Quantifying the impact of physical distance measures on the transmission of COVID-19 in the UK

Christopher I. Jarvis, Kevin Van Zandvoort, Amy Gimma, Kiesha Prem, Megan Auzenbergs, Kathleen O'Reilly, Graham Medley, Jon C. Emery, Rein M.G.J. Houben, Nicholas Davies, Emily S. Nightingale, Stefan Flasche, Thibaut Jombart, Joel Hellewell, Sam Abbott, James D. Munday, Nikos I. Bosse, Sebastian Funk, Fiona Sun, Akira EndoAlicia Rosello, Simon R. Procter, Adam J. Kucharski, Timothy W. Russell, Gwen Knight, Hamish Gibbs, Quentin Leclerc, Billy J. Quilty, Charlie Diamond, Yang Liu, Mark Jit, Samuel Clifford, Carl A.B. Pearson, Rosalind M. Eggo, Arminder K. Deol, Petra Klepac, G. James Rubin, William Edmunds

Research output: Contribution to journalArticlepeer-review

148 Citations (Scopus)

Abstract

Background: To mitigate and slow the spread of COVID-19, many countries have adopted unprecedented physical distancing policies, including the UK. We evaluate whether these measures might be sufficient to control the epidemic by estimating their impact on the reproduction number (R 0, the average number of secondary cases generated per case). Methods: We asked a representative sample of UK adults about their contact patterns on the previous day. The questionnaire was conducted online via email recruitment and documents the age and location of contacts and a measure of their intimacy (whether physical contact was made or not). In addition, we asked about adherence to different physical distancing measures. The first surveys were sent on Tuesday, 24 March, 1 day after a "lockdown" was implemented across the UK. We compared measured contact patterns during the "lockdown" to patterns of social contact made during a non-epidemic period. By comparing these, we estimated the change in reproduction number as a consequence of the physical distancing measures imposed. We used a meta-analysis of published estimates to inform our estimates of the reproduction number before interventions were put in place. Results: We found a 74% reduction in the average daily number of contacts observed per participant (from 10.8 to 2.8). This would be sufficient to reduce R 0 from 2.6 prior to lockdown to 0.62 (95% confidence interval [CI] 0.37-0.89) after the lockdown, based on all types of contact and 0.37 (95% CI = 0.22-0.53) for physical (skin to skin) contacts only. Conclusions: The physical distancing measures adopted by the UK public have substantially reduced contact levels and will likely lead to a substantial impact and a decline in cases in the coming weeks. However, this projected decline in incidence will not occur immediately as there are significant delays between infection, the onset of symptomatic disease, and hospitalisation, as well as further delays to these events being reported. Tracking behavioural change can give a more rapid assessment of the impact of physical distancing measures than routine epidemiological surveillance.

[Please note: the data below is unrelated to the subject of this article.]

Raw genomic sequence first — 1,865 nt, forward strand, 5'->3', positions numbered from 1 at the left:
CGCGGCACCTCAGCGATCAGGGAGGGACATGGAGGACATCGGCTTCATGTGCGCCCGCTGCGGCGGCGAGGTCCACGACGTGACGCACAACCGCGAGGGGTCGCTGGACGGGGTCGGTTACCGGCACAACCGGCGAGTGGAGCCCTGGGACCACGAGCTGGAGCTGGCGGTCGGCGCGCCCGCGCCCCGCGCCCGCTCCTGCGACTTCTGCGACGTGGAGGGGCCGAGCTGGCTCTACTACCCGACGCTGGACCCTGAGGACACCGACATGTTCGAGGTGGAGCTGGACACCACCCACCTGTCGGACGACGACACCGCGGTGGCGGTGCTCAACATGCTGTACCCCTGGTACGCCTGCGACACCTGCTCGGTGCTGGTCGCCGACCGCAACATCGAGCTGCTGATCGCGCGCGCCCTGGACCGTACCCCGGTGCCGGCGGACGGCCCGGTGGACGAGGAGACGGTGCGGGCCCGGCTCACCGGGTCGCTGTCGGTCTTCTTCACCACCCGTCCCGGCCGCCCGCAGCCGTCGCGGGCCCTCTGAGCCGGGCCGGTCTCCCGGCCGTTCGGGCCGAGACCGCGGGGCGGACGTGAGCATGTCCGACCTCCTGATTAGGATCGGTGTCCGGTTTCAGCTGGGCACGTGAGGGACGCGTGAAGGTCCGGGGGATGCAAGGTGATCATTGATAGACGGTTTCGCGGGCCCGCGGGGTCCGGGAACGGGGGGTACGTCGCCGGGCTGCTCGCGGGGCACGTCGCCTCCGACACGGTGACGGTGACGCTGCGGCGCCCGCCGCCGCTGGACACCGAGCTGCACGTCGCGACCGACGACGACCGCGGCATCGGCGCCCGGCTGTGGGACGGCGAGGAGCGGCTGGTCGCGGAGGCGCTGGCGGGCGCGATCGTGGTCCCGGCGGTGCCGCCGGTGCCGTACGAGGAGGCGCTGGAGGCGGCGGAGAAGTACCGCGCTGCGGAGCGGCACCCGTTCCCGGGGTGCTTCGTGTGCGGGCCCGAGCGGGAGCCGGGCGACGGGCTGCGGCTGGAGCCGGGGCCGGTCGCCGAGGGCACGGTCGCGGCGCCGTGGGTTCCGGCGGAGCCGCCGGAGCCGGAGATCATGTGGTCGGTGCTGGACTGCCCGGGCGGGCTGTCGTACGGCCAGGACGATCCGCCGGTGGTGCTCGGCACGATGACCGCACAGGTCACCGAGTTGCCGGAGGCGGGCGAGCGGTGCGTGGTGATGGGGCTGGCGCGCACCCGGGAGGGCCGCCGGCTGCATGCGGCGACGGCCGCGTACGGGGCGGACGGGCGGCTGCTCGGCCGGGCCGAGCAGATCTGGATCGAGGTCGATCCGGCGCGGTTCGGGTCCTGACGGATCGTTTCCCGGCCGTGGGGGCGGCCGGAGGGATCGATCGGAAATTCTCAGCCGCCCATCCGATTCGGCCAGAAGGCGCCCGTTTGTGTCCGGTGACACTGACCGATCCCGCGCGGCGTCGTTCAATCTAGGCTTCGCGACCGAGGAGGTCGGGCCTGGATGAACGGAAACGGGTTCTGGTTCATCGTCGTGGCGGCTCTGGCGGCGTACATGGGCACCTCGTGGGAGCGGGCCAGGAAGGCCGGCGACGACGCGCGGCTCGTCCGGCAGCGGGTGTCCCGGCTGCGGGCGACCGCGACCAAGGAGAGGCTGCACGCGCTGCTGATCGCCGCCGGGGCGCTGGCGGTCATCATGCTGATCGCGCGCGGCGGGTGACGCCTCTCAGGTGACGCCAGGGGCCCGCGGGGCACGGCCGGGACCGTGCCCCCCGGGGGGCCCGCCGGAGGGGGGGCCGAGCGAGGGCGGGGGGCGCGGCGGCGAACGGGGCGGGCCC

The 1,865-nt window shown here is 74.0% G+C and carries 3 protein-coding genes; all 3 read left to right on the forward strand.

Original languageEnglish
Article number124
JournalBMC Medicine
Volume18
Issue number1
DOIs
Publication statusPublished - 7 May 2020

Keywords

  • Contact survey
  • COVID-19
  • Disease outbreak
  • nCov
  • Pandemic
  • Reproduction number

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